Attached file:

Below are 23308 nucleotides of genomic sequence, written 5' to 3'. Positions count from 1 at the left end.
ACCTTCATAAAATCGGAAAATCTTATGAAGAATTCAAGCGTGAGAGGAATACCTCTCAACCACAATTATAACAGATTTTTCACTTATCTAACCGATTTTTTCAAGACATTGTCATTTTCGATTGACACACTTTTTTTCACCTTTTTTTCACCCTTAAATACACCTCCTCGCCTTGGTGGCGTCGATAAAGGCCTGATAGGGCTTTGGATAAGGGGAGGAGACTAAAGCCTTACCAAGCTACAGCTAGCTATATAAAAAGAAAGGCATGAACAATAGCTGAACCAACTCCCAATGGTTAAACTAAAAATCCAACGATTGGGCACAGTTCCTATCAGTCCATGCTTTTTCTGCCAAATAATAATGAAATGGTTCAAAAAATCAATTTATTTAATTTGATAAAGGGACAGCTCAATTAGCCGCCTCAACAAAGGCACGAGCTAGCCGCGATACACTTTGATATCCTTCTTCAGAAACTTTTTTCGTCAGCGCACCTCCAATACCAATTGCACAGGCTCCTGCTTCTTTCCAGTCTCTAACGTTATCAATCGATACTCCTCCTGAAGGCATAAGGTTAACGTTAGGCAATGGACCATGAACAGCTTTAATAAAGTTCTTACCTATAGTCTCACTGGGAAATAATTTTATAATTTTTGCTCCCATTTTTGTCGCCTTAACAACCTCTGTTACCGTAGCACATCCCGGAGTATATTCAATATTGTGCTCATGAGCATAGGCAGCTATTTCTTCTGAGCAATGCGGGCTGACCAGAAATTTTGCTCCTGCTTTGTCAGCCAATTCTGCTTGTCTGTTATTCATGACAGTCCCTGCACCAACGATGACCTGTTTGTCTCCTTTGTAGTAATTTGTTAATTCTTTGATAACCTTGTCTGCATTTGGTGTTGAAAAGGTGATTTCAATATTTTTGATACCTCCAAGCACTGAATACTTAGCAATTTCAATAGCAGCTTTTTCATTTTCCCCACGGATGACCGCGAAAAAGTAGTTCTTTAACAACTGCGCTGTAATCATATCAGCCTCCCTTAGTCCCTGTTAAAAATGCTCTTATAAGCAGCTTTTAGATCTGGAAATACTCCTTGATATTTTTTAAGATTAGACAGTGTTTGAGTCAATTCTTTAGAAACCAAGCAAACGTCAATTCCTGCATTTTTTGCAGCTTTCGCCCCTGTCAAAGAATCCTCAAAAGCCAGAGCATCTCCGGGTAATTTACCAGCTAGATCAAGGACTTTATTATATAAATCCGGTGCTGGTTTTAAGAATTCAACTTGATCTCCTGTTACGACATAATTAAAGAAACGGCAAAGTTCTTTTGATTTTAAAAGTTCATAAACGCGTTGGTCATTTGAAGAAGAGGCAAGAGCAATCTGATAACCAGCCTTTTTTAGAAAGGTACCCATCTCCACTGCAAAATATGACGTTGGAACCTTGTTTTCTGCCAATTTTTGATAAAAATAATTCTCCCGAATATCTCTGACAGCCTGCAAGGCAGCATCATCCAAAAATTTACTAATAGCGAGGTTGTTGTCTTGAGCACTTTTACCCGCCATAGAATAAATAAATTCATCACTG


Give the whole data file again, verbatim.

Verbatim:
Below are 23308 nucleotides of genomic sequence, written 5' to 3'. Positions count from 1 at the left end.
ACCTTCATAAAATCGGAAAATCTTATGAAGAATTCAAGCGTGAGAGGAATACCTCTCAACCACAATTATAACAGATTTTTCACTTATCTAACCGATTTTTTCAAGACATTGTCATTTTCGATTGACACACTTTTTTTCACCTTTTTTTCACCCTTAAATACACCTCCTCGCCTTGGTGGCGTCGATAAAGGCCTGATAGGGCTTTGGATAAGGGGAGGAGACTAAAGCCTTACCAAGCTACAGCTAGCTATATAAAAAGAAAGGCATGAACAATAGCTGAACCAACTCCCAATGGTTAAACTAAAAATCCAACGATTGGGCACAGTTCCTATCAGTCCATGCTTTTTCTGCCAAATAATAATGAAATGGTTCAAAAAATCAATTTATTTAATTTGATAAAGGGACAGCTCAATTAGCCGCCTCAACAAAGGCACGAGCTAGCCGCGATACACTTTGATATCCTTCTTCAGAAACTTTTTTCGTCAGCGCACCTCCAATACCAATTGCACAGGCTCCTGCTTCTTTCCAGTCTCTAACGTTATCAATCGATACTCCTCCTGAAGGCATAAGGTTAACGTTAGGCAATGGACCATGAACAGCTTTAATAAAGTTCTTACCTATAGTCTCACTGGGAAATAATTTTATAATTTTTGCTCCCATTTTTGTCGCCTTAACAACCTCTGTTACCGTAGCACATCCCGGAGTATATTCAATATTGTGCTCATGAGCATAGGCAGCTATTTCTTCTGAGCAATGCGGGCTGACCAGAAATTTTGCTCCTGCTTTGTCAGCCAATTCTGCTTGTCTGTTATTCATGACAGTCCCTGCACCAACGATGACCTGTTTGTCTCCTTTGTAGTAATTTGTTAATTCTTTGATAACCTTGTCTGCATTTGGTGTTGAAAAGGTGATTTCAATATTTTTGATACCTCCAAGCACTGAATACTTAGCAATTTCAATAGCAGCTTTTTCATTTTCCCCACGGATGACCGCGAAAAAGTAGTTCTTTAACAACTGCGCTGTAATCATATCAGCCTCCCTTAGTCCCTGTTAAAAATGCTCTTATAAGCAGCTTTTAGATCTGGAAATACTCCTTGATATTTTTTAAGATTAGACAGTGTTTGAGTCAATTCTTTAGAAACCAAGCAAACGTCAATTCCTGCATTTTTTGCAGCTTTCGCCCCTGTCAAAGAATCCTCAAAAGCCAGAGCATCTCCGGGTAATTTACCAGCTAGATCAAGGACTTTATTATATAAATCCGGTGCTGGTTTTAAGAATTCAACTTGATCTCCTGTTACGACATAATTAAAGAAACGGCAAAGTTCTTTTGATTTTAAAAGTTCATAAACGCGTTGGTCATTTGAAGAAGAGGCAAGAGCAATCTGATAACCAGCCTTTTTTAGAAAGGTACCCATCTCCACTGCAAAATATGACGTTGGAACCTTGTTTTCTGCCAATTTTTGATAAAAATAATTCTCCCGAATATCTCTGACAGCCTGCAAGGCAGCATCATCCAAAAATTTACTAATAGCGAGGTTGTTGTCTTGAGCACTTTTACCCGCCATAGAATAAATAAATTCATCACTG